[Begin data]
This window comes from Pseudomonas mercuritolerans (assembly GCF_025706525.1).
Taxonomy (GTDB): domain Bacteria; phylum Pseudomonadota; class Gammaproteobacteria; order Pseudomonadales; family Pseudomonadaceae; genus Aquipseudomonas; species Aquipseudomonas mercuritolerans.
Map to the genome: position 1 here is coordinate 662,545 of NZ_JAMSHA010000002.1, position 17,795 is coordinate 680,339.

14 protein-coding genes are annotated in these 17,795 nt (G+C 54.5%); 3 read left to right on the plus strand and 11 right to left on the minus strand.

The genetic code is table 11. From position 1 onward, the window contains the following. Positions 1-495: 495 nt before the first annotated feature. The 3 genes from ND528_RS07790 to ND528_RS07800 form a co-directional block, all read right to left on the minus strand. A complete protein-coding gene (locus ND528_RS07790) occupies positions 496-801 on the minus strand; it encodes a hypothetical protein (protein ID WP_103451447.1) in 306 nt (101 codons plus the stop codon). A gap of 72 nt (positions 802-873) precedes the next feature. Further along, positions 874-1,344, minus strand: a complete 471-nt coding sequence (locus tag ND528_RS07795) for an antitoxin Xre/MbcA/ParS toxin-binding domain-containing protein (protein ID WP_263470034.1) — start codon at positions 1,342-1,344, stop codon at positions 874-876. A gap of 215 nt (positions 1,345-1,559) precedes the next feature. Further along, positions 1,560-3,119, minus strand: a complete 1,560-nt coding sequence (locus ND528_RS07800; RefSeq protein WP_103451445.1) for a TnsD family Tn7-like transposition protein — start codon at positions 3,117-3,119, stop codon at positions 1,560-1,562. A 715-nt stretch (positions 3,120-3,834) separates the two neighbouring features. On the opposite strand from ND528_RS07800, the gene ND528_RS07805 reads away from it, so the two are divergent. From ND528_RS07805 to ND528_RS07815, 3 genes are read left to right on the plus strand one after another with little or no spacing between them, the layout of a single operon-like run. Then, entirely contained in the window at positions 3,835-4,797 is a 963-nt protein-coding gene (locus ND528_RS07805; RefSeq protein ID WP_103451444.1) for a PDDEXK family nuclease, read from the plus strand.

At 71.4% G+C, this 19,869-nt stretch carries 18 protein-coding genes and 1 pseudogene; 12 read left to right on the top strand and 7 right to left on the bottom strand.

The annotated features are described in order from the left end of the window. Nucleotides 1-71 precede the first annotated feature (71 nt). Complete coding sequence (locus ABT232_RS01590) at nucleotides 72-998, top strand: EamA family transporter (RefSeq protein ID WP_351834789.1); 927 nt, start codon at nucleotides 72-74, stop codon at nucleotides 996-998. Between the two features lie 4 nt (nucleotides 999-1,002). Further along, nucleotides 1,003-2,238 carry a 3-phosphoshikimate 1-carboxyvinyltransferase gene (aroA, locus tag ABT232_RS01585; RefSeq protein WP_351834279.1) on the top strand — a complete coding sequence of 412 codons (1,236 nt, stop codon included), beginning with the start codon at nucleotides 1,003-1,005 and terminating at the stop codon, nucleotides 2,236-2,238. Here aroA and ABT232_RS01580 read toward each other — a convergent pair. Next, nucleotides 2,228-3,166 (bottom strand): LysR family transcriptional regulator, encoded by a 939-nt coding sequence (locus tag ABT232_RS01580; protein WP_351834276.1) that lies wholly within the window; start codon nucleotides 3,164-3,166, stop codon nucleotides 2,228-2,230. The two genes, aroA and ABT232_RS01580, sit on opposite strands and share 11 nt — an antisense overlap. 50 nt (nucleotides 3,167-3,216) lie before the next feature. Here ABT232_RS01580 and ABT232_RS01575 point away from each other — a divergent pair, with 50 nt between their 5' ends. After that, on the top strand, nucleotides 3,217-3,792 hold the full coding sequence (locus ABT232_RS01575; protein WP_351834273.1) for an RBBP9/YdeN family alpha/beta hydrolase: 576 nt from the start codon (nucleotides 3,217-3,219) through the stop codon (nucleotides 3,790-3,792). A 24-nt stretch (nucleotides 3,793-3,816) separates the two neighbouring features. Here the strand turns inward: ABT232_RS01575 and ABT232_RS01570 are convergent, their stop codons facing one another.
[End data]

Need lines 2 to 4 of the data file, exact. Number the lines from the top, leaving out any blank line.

Taxonomy (GTDB): domain Bacteria; phylum Pseudomonadota; class Gammaproteobacteria; order Pseudomonadales; family Pseudomonadaceae; genus Aquipseudomonas; species Aquipseudomonas mercuritolerans.
Map to the genome: position 1 here is coordinate 662,545 of NZ_JAMSHA010000002.1, position 17,795 is coordinate 680,339.

14 protein-coding genes are annotated in these 17,795 nt (G+C 54.5%); 3 read left to right on the plus strand and 11 right to left on the minus strand.